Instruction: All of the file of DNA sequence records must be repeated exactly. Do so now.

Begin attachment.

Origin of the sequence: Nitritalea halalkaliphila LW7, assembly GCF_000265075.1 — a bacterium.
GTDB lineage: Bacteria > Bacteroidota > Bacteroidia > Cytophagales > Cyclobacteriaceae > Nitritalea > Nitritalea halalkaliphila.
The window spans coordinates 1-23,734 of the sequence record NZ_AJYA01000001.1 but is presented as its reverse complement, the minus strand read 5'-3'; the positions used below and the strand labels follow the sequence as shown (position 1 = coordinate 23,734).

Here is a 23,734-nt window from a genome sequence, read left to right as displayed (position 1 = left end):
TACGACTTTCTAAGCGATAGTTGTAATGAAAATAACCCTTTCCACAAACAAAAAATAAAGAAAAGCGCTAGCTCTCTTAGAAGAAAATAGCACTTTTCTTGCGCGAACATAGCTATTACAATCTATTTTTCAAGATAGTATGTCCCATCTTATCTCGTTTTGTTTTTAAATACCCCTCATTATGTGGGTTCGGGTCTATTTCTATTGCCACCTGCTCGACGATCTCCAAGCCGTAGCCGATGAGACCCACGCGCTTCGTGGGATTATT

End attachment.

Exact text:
Origin of the sequence: Nitritalea halalkaliphila LW7, assembly GCF_000265075.1 — a bacterium.
GTDB lineage: Bacteria > Bacteroidota > Bacteroidia > Cytophagales > Cyclobacteriaceae > Nitritalea > Nitritalea halalkaliphila.
The window spans coordinates 1-23,734 of the sequence record NZ_AJYA01000001.1 but is presented as its reverse complement, the minus strand read 5'-3'; the positions used below and the strand labels follow the sequence as shown (position 1 = coordinate 23,734).

Here is a 23,734-nt window from a genome sequence, read left to right as displayed (position 1 = left end):
TACGACTTTCTAAGCGATAGTTGTAATGAAAATAACCCTTTCCACAAACAAAAAATAAAGAAAAGCGCTAGCTCTCTTAGAAGAAAATAGCACTTTTCTTGCGCGAACATAGCTATTACAATCTATTTTTCAAGATAGTATGTCCCATCTTATCTCGTTTTGTTTTTAAATACCCCTCATTATGTGGGTTCGGGTCTATTTCTATTGCCACCTGCTCGACGATCTCCAAGCCGTAGCCGATGAGACCCACGCGCTTCGTGGGATTATT